Microbial Solubilization and Mobilization of Phosphorus
Phosphorus is a fundamental mineral nutrient for agricultural and crop development and essential in vital physiological processes (Krishnaraj and Dahale, 2014). As a matter of fact, that agricultural production has almost tripled since 1950 is widely attributed to the introduction of mineral fertilizers including P fertilizers into agroecosystems (Ekardt, 2016). P is known to promote root development, rapid plant maturity, seed production, improve BNF, water use efficiency, and resistance to diseases (Murrell and Munson, 1999). It is also fundamental in vital physiological processes including, energy transfer and storage, photosynthesis, cell division and seed formation which are all energy dependent biological process controlled by two intracellular P-containing molecules; ADP (adenosine diphosphate) and ATP (adenosine triphosphate; Krishnaraj and Dahale, 2014).
As per plant and soil content, P represents ∼0.2% of total plant dry weight and 0.05% (w/w) of soil content of which only a small fraction is bioavailable for plants (Alori et al., 2017). In soil solution, the bioavailable form of P rarely exceeds 10 μM and plants must possess specialized transporters and complex efflux system providing efficient distribution of this nutrient between all plant compartments (Schachtman et al., 1998). Such a lower P concentration in soil solution makes this nutrient very limiting for plant growth giving that crop production requirement for P is relatively sizable (Bhat et al., 2017). Further, P availability is a pH-dependent process and fixation and precipitation phenomena may occur and thus reduce P availability and consequently efficiency of P fertilizers. For example, in calcareous soils, P fertilizer use efficiency is severely hampered due to precipitation and adsorption (Sanders et al., 2012). Therefore, one of the key challenges faced by today’s agriculture entails developing solutions for optimizing or enhancing the bioavailability of P knowing that productivity needs to increase by several fold to meet increasing demand of growing population. Soil microorganisms exhibiting beneficial traits responsible for bio-solubilization of insoluble forms of P are presumably needed in most agricultural soils where P use efficiency by plants has to be enhanced. In this context, a large number of greenhouse- and field-based studies (i.e., Rodrıìguez and Fraga, 1999; Khan et al., 2010; Wu et al., 2012; Sawers et al., 2017) have demonstrated that application of PSM and AMF is associated with higher plant P uptake and increased yield of many vegetable and cereal crops. In addition to underlining the role of these microorganisms in enhancing P bioavailability, this review provides evidence to showcase the advantage that could be gained from the combinatory use of both P mineral fertilizers, PSM and AMF.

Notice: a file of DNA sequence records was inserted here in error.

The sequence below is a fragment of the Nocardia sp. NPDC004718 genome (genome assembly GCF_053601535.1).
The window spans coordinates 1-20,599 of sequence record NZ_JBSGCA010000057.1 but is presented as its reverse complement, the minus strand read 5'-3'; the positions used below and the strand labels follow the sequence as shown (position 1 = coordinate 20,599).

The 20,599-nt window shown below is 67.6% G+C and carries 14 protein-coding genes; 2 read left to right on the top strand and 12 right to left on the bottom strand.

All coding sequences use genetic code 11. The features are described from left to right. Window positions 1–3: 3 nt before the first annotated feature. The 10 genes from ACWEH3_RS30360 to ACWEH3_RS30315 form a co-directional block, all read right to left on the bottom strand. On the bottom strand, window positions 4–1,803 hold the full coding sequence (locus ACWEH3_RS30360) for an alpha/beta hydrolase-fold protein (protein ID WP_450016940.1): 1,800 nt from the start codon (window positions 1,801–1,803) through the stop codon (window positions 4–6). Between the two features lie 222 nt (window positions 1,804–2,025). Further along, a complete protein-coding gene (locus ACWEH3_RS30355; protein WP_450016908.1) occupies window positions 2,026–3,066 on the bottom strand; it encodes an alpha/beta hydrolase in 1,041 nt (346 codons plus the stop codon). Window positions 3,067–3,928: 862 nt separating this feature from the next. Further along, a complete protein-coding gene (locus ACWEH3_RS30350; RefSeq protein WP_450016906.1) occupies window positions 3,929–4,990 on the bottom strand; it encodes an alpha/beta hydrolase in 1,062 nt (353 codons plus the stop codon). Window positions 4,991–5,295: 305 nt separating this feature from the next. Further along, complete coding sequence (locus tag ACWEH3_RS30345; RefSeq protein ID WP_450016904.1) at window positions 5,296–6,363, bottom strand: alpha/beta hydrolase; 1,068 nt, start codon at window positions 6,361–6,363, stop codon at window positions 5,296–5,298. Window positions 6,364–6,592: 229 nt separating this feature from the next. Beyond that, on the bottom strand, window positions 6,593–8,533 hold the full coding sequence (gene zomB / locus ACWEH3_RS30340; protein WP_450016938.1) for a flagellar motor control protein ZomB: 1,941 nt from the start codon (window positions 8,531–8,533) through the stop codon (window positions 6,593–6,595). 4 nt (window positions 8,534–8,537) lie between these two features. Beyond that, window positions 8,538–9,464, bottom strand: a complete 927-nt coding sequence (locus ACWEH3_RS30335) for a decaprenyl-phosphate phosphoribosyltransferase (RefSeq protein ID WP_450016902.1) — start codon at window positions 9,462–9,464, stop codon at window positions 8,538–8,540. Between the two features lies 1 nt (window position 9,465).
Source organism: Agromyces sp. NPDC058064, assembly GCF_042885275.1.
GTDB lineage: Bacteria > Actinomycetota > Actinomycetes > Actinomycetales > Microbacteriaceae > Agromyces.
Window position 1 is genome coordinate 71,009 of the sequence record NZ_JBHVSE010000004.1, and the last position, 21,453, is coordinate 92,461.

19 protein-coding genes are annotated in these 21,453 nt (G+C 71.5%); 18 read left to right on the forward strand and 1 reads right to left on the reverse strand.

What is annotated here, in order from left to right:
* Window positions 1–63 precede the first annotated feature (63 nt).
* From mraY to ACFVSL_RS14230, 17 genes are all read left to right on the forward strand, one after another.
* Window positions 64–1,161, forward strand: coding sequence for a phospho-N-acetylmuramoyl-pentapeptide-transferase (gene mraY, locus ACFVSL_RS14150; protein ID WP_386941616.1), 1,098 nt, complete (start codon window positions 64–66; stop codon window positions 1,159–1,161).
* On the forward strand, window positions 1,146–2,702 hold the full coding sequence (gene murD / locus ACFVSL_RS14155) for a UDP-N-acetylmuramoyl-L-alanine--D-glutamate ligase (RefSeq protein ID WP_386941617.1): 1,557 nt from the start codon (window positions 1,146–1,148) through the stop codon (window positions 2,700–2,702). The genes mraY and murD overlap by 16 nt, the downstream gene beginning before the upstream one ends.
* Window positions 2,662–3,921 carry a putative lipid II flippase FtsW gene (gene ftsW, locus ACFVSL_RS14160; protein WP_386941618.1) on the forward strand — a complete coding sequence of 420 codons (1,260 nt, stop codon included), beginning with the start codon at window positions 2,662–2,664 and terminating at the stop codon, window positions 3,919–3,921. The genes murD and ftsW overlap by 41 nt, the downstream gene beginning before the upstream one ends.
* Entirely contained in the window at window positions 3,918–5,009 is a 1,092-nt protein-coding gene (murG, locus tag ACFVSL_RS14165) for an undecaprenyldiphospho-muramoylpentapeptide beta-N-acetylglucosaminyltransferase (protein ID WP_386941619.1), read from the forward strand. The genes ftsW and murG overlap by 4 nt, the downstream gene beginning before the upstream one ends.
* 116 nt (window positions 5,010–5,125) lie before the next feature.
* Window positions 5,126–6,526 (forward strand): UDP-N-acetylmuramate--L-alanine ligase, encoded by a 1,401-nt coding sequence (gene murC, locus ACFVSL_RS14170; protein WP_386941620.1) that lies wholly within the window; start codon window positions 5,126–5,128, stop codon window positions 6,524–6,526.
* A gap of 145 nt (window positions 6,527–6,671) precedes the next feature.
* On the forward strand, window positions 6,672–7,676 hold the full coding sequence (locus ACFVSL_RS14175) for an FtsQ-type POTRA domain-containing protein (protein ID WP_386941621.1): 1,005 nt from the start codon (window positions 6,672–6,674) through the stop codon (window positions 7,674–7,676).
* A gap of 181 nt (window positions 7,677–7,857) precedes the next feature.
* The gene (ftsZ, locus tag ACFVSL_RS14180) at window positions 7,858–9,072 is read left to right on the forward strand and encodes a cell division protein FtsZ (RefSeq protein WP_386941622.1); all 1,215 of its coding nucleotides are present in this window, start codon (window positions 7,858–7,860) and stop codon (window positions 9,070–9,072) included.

Phosphate Solubilizing Microorganisms (PSM)
A number of genera among bacteria (i.e., Pseudomonas, Bacillus, Azotobacter, and Bradyrhizobium), fungi (i.e., Penicillium and Aspergillus), actinomycetes (i.e., Streptomyces), and algae are all capable of solubilizing P-metal complex to release bioavailable P in the form of orthophosphate through specific mechanisms implying mainly organic acids, siderophore production, and phosphatase enzymes playing a key role in hydrolyzing organic P forms. Overall, PSM could contribute in promoting plant growth through enhancing P use efficiency directly through exudation of organic acids and P-hydrolyzing phosphatase enzymes and thus enhancing the bioavailable P pool, or indirectly through the production of phytohormones, antifungal compounds, toxin-resistance compounds, and other high value bioactive molecules which could help building robust shoot/rooting system, specially under biotic and abiotic constraints (Figure 1).
Despite the variety of mechanisms involved in P solubilization, organic acids are the main contributors (Khan et al., 2007; Chen et al., 2015; Wei et al., 2018). Secretion, quantitatively and qualitatively, of organic acids by beneficial microorganisms is mainly gene-dependent but could also be influenced by the ecosystem environmental properties (Zhen et al., 2016). For example, N and C soil content may have a direct impact on the nature of the organic acids produced, the nature of C source could affect the bio-solubilization process, and high C/P ratio seems to increase the production of organic acids while both C/N and N/P may affect microorganism’s development (Zhen et al., 2016). It is also important to note that P solubilization efficiency depends more on quality rather than quantity of organic acids and P sources (Scervino et al., 2010). The latter authors, when comparing P solubilizing properties of tow fungal strains (Talaromyces flavus and Penicillium purpurogenum), found that both strains exhibit equal solubilization potential, although T. flavus produced four times less organic acids than P. purpurogenum. This finding, which is in line with a study by Zhen et al. (2016), indicated a clear relationship between organic acids profile and the source of P regarding the bio-solubilization process.